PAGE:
Building a 'Defensible' Breach Response

Former Prosecutor Warns That Actions Will Be Scrutinized

By , October 23, 2013.
Kim Peretti
Kim Peretti

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Organizations must develop a "defensible response" to data breaches and fraud incidents because of the likelihood of a regulatory investigation or legal action, says attorney Kim Peretti, a former Department of Justice cybercrime prosecutor.

"In a lot of the cyber-attacks and security incidents that we're seeing nowadays, the criminals will have left a large footprint in your environment and may have accessed sensitive data," she says. "And for any number of reasons, you can expect that there could be a regulatory inquiry; there could be a class action or any type of litigation with respect to the security incident. So the response that you take to the incident is going to be questioned; it's going to be under scrutiny. You need to have a defensible response."

In an interview with Information Security Media Group after her presentation at the 2013 Fraud Summit, Peretti, an attorney with the firm Alston & Bird, says organizations must have detailed incident response, breach response and breach notification plans that spell out all the steps to take. A breach response checklist is essential to "knowing what steps to take in the initial stages so that you can ensure the proper decisions are being made in how to approach the investigation," she says.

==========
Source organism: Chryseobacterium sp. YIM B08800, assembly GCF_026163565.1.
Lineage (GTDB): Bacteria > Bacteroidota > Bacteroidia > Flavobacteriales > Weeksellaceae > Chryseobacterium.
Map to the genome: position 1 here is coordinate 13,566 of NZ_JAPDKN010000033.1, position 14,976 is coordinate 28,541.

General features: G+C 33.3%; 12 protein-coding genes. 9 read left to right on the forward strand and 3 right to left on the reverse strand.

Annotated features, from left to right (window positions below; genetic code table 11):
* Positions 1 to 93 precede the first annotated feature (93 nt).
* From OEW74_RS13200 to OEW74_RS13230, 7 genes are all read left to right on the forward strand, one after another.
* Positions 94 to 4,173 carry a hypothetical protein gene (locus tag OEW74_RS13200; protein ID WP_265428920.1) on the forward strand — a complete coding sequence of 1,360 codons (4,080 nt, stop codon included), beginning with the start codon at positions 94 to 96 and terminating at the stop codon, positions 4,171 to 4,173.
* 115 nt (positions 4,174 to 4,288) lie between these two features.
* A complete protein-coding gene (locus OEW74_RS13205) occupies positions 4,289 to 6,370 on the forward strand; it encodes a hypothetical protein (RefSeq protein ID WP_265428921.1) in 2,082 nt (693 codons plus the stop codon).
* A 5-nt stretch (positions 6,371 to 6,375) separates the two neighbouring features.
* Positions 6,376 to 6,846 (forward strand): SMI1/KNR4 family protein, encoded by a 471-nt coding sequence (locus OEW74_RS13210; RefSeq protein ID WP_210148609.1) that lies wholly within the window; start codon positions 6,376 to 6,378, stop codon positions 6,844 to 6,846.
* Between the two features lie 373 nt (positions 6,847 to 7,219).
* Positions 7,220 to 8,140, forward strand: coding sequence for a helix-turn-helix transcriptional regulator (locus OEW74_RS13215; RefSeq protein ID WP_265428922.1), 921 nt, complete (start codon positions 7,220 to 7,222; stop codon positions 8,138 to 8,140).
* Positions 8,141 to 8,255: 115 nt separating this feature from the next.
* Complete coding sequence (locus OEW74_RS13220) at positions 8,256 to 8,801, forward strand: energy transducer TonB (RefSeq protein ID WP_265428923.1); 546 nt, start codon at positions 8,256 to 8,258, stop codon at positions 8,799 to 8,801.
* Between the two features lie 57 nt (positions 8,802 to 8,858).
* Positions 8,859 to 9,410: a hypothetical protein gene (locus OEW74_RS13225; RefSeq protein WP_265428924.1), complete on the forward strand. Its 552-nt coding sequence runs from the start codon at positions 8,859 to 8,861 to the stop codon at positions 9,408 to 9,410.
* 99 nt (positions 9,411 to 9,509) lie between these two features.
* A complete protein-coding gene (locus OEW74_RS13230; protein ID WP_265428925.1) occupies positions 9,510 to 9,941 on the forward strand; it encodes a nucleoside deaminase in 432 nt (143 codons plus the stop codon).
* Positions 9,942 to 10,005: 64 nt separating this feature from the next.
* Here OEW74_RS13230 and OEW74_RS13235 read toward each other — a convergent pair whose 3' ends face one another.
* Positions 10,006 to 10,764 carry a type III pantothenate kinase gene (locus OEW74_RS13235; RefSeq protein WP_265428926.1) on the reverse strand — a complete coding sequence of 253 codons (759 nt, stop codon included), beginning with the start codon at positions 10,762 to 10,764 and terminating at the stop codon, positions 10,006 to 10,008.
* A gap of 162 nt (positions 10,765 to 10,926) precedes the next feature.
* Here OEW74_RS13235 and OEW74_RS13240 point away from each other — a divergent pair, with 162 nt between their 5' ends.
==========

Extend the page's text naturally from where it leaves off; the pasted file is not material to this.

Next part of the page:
Three common mistakes that organizations make, Peretti says, are:

  • Hiring vendor partners that lack certain forensics skills;
  • Failing to preserve all the evidence, including communications, documents and digital evidence, such as all logs;
  • Taking too narrow an approach to the investigation. "Challenge the forensics investigators to make sure they scope it broader rather than narrower," she says. Risks to the entire enterprise need to be reviewed, she stresses.

The attorney also recommends hiring investigators that can apply big data to forensics "so a five-month investigation can turn into a five-week investigation."

Peretti is co-chair of Alston & Bird's security incident and response team. She is also a former director of Pricewaterhouse Cooper's cyberforensic service practice. Earlier, she was a senior litigator at the Department of Justice's computer crime and intellectual property section, where she led several benchmark cybercrime investigations and prosecutions, including the prosecution of Heartland Payments hacker Albert Gonzalez.

Follow Howard Anderson on Twitter: @HealthInfoSec

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